Riverview Medical Group orthopaedic surgeon Norman Mindrebo, MD with New Hope Orthopaedics & Sports Medicine, his wife Peggy Mindrebo, and Riverview Nurse, Miranda Johnson, recently went on a medical mission trip to Haiti. Here, they reflect on their meaningful venture!
Dr. Norman and Peggy Mindrebo:
Working together in Haiti on short-term trips often brings out the best in healthcare workers. Our most recent trip to Haiti was no exception. We had a wonderful team of caregivers from Riverview, St. Vincent, and IU Health Hospital. Including spouses and teenagers always adds an awesome dimension to the whole experience. We cook together, travel together, and work together through less than ideal circumstances to do some valuable work in a complicated and needy country.
We would love to welcome you all to join up with us on future trips. There was not a teen or spouse, doctor or nurse that was expendable – all were needed. The opportunity to share these medical experiences together has been wonderful. Our recent trip was to a site called, “Double Harvest”. They provide many crops to Haiti, but also have two O.R. suites, and many valuable relationships that we partner with.
Our group went from repairing equipment, to operating, to feeding 200 children lunch! As one doctor said, “this trip reminded me of why I went into medicine in the first place”. Get your passport, get ready, and let’s go together next time!
Having never been out of the country, let alone to a 3rd world country, I was nervous. Add in the fact that I had no surgical experience and was going to be spending the week with 16 total strangers, and I was terrified. Little did I know it would be an experience of a lifetime.
Our team, composed of 5 physicians along with many other medical and non-medical persons, set off to Haiti ready to help the Haitian people. With us we took 26 suitcases and totes full of needed medical supplies. We had been told that the house physician would be scheduling patients to be seen in the clinic who were possible surgical candidates. However, as word had spread of surgeons in the clinic, patients began lining up in hopes of being seen. Very quickly the OB/GYNs lined up surgeries for the week, having no choice but to turn many away. Orthopedic patients were seen in the clinic daily; some were surgical candidates and taken to the OR while others were seen by our Physical Therapist.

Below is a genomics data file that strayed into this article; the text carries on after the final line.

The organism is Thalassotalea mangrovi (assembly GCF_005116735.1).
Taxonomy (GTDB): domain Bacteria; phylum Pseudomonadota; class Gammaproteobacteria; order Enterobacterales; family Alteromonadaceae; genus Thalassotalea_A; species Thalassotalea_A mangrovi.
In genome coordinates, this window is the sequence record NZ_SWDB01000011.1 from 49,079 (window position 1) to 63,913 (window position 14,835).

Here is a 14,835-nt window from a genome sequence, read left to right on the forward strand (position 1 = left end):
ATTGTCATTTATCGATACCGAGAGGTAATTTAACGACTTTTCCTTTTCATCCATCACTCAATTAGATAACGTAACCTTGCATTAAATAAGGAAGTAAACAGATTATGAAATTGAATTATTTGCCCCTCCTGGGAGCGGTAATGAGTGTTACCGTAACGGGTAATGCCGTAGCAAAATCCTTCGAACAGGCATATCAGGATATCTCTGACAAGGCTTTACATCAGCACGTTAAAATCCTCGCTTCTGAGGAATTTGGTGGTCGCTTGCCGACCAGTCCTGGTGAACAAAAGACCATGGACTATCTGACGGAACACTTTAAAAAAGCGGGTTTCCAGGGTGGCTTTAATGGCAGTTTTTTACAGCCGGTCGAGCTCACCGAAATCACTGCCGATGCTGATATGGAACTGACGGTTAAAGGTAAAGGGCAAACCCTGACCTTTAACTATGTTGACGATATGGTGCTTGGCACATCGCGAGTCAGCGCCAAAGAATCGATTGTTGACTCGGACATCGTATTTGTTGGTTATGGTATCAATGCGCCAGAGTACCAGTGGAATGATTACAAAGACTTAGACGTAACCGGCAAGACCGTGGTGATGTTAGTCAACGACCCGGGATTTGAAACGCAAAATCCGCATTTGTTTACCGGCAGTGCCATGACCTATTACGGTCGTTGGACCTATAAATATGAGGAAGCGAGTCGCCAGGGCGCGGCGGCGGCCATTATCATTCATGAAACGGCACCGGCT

During the course of the week I was given a number of memorable experiences. I was given the opportunity to scrub in surgeries with the OB/GYNs and assist in hysterectomies. Having never experienced the OR, I quickly found out how much I loved it. Watching our team help so many people was an awesome experience. One particular case that stands out is a woman who came in for a hysterectomy. During the surgery she experienced significant bleeding. The way the two surgeons, who had never worked together before, worked together feverishly to control the bleeding was amazing. Once the bleeding was under control the surgery was completed. On the way to the recovery room, the patient went into respiratory distress and stopped breathing. Our team, both those of us who had been with the patient in the OR and those passing through the clinic, quickly came together to save the patient. The patient survived as a direct result our team’s quick actions and ability to work together. Another case that stands out was a young woman who had previously injured her arms leaving her elbows locked at a 90 degree angle. Orthopedic surgeon, Dr. Mindrebo, took the patient to the OR and, under anesthesia, manipulated her arms breaking up the cartilage. Walking out of the OR, Dr. Mindrebo was concerned wondering if he helped the patient or hurt her further. A short time later, after being called down, Dr Mindrebo walked into the recovery room to the woman sitting up in bed, a huge smile on her face, moving her arms freely.